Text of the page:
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Can reception of the economic benefit of Temporary Incapacity exceed the period of 18 months for the same illness?

| Publications | Employment Law and Social Security

About the Supreme Court Ruling of 6 November 2019

A.- Approach to the litigation:

The recent Supreme Court ruling of 6 November 2019 (ECR I-774), which was issued in the context of the European Court of Justice's decision on the case of the European Commission's decision on the European Court of Justice's case, is the most recent one. 1363/2017), issued in a doctrinal unification, aims to determine whether the National Institute of Social Security ("INSS"), can deny the economic effects of a new process of Temporary Disability ("IT"), when previously the same worker had exhausted the maximum period of a first IT process without a declaration of Permanent Disability, with the only argument of the lack of exceeding the period of 180 days between one process and another, and without the INSS justifying such denial based on the possibility or not of the worker recovering from work.

The aforementioned ruling was handed down in the appeal for the unification of doctrine, against the ruling of the Madrid High Court of Justice of 13 February 2017, which in turn rejected the worker's appeal, confirming the ruling of the social court that ratified the INSS's criteria that denied her the economic benefit for temporary disability.

It should be noted that, according to the judgment appealed against and reversed by the Fourth Chamber, the administrative refusal of the economic benefit was in accordance with the law, without the case law requiring the INSS to justify the refusal of economic effects on the basis of the possibility of recovery of the worker's working capacity during the period of further medical leave.

B.- Court's decision:

The legal debate therefore focuses on whether the INSS should expressly justify the refusal of the economic benefit based on the recovery of the working capacity of the worker concerned.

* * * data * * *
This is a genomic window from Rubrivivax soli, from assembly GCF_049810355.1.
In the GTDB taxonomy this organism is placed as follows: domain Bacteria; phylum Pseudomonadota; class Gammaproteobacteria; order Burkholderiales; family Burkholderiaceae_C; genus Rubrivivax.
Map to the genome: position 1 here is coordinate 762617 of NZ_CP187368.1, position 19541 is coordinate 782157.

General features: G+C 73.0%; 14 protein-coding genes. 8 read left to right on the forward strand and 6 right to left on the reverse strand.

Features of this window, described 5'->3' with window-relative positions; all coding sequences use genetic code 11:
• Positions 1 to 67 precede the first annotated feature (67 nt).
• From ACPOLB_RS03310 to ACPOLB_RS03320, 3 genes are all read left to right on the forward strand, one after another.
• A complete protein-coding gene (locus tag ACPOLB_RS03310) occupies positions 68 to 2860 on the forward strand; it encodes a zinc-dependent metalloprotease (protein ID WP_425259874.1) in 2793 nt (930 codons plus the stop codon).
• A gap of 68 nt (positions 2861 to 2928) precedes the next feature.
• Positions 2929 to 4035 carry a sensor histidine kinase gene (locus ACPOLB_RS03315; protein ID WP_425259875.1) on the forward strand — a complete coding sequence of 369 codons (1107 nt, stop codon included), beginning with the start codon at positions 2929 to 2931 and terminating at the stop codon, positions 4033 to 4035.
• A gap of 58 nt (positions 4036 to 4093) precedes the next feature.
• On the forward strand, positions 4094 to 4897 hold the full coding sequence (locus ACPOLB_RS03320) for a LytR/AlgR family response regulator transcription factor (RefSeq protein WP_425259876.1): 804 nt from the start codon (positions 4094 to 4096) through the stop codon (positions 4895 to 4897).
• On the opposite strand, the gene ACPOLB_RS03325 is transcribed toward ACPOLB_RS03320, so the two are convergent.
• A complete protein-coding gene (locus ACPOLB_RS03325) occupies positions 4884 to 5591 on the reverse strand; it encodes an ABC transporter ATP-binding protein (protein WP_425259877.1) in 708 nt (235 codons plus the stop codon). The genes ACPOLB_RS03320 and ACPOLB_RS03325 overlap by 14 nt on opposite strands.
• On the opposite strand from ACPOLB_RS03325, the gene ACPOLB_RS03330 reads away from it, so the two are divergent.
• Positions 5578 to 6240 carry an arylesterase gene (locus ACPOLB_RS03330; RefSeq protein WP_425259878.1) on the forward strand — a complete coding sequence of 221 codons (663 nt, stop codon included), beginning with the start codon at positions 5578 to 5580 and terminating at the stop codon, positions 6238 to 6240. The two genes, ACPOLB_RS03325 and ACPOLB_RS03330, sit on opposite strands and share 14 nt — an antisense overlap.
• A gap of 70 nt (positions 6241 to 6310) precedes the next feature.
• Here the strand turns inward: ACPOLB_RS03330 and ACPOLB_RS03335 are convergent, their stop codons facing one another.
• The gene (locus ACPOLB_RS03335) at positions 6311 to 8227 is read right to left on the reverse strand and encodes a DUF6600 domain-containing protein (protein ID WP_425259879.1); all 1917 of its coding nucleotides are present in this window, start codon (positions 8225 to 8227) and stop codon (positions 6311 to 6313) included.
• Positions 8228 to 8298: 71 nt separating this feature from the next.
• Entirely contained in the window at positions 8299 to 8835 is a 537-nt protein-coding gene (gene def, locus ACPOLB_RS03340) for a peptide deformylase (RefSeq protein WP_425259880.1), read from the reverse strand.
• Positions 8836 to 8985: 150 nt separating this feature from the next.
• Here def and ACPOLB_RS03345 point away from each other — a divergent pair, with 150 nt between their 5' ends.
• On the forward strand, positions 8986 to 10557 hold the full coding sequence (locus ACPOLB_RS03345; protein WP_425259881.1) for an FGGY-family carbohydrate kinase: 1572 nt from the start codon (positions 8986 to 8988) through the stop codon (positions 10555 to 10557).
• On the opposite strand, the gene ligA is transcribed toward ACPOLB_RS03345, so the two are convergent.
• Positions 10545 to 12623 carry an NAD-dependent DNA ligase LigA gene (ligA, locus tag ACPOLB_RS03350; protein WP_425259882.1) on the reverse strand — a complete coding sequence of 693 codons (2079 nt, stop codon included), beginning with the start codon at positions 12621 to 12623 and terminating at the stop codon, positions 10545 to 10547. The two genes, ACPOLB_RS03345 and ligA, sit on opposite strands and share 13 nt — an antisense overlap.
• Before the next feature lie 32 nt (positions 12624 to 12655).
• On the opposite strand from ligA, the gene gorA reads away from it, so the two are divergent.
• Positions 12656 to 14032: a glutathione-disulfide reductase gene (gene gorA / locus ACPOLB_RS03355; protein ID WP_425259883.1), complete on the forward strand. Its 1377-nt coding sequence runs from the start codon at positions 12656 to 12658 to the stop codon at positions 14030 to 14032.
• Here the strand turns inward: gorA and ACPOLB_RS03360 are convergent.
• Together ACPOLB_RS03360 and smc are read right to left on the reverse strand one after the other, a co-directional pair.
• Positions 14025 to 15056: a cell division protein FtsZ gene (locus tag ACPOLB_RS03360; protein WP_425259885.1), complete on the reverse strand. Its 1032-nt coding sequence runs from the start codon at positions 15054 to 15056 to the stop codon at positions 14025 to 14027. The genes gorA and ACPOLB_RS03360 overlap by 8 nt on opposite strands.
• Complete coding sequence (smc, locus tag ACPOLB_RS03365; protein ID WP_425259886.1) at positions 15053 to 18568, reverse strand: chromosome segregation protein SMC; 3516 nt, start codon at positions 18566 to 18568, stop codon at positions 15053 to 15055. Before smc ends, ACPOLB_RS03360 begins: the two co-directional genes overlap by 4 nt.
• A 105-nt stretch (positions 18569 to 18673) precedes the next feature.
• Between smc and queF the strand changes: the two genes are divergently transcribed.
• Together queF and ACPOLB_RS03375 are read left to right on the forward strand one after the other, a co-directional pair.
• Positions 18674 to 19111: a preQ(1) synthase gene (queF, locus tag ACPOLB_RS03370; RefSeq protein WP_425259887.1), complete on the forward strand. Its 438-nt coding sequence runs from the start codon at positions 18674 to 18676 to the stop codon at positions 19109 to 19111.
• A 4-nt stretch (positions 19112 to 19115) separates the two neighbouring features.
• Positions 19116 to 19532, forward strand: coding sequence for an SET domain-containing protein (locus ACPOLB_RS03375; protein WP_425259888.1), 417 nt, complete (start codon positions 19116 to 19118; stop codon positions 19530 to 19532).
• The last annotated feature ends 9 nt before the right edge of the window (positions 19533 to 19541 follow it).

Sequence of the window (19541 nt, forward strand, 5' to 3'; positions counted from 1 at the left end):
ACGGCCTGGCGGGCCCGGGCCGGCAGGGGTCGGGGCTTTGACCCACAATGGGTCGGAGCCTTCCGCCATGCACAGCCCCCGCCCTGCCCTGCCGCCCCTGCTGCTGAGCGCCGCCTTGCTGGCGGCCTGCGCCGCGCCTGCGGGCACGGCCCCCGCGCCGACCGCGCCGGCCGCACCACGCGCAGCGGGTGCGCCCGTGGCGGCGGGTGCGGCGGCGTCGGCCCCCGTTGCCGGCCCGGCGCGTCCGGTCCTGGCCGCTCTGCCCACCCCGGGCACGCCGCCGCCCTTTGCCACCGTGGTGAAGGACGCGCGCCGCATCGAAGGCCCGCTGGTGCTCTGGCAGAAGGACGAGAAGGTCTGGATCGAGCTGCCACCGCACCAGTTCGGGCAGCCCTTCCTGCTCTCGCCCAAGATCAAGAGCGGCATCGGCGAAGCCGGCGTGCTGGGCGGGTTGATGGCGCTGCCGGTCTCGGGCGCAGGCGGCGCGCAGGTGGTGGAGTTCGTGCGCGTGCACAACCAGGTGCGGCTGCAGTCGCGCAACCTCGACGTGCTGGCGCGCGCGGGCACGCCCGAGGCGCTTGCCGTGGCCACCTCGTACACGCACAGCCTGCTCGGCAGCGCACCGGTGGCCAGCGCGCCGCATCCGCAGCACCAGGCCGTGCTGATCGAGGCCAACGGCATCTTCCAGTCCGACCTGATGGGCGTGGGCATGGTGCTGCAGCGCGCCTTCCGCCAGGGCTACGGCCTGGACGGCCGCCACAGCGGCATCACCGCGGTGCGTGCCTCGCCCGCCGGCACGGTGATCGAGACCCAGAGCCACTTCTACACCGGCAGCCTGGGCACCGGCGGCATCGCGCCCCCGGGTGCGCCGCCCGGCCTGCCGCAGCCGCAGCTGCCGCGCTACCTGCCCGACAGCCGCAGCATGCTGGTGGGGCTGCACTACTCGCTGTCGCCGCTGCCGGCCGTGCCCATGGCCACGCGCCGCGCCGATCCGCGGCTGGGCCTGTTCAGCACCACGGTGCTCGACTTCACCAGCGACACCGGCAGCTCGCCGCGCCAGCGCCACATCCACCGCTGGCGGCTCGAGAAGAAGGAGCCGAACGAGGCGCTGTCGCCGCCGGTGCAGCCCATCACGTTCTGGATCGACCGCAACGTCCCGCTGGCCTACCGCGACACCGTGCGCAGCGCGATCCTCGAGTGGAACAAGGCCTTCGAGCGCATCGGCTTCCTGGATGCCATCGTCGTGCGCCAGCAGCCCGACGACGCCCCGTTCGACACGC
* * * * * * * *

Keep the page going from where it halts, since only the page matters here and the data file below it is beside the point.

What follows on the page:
In this regard, it should be noted that the Supreme Court upholds the Appeal in Cassation and revokes the Decision appealed against, considering that the correct doctrine is that provided in the Decision of contrast, since "the authority of the INSS is not, in any way, discretionary", and its decisions should be based on objective criteria that truly justify the denial of the right requested.

The High Court concludes that the INSS must, consequently, "rule on the state of health of the worker who has obtained a new medical leave from the health services", since, in the event that the economic effects of such a leave are denied, it will have to make a well-founded ruling "on the possibilities of recovering his or her working capacity, having regard to the bodies competent to evaluate, qualify and review the worker's situation of permanent disability".

For all these reasons, the Supreme Court upholds and annuls the ruling issued by the Madrid High Court of Justice, and recognizes the worker's right to receive the economic benefits for temporary disability that she is entitled to by law, given that both the ruling under appeal and the administrative decision that was challenged were well founded, exclusively, in the fact that the new leave was taken before the end of the minimum period of 180 days that must mediate between one and another process of Temporary Incapacity for the same or similar pathology, "without being based on other objective data, singularly, on the consideration or not that the worker could recover his working capacity".

C.- Legal-practical considerations of interest:

Firstly, it is important to highlight the fact that the Supreme Court once again emphasizes the obligation of the INSS to base its decisions on an analysis and assessment of the specific state of health of the worker in question, in order to be able to deny the economic effects of a new leave, based on objective data and, in particular, "on whether or not the worker was able to recover his or her working capacity".

The significance, therefore, of the ruling lies in the possibility established by our High Court of recognizing the economic effects of a new situation of Temporary Incapacity for the same or a similar illness, even when no more than 180 days have elapsed between the two processes of Temporary Incapacity, since this will depend on whether or not the worker is able to recover his or her working capacity, and these economic effects must be recognized when a true situation of incapacity of the worker is accredited.  

The above comments contain informative aspects, without constituting any professional opinion or legal advice, not necessarily including the opinion of the authors.

You can read the Sentence for more information or download the complete document at the following link

For more information please contact:

Alfredo Aspra

José Antonio Sanfulgencio


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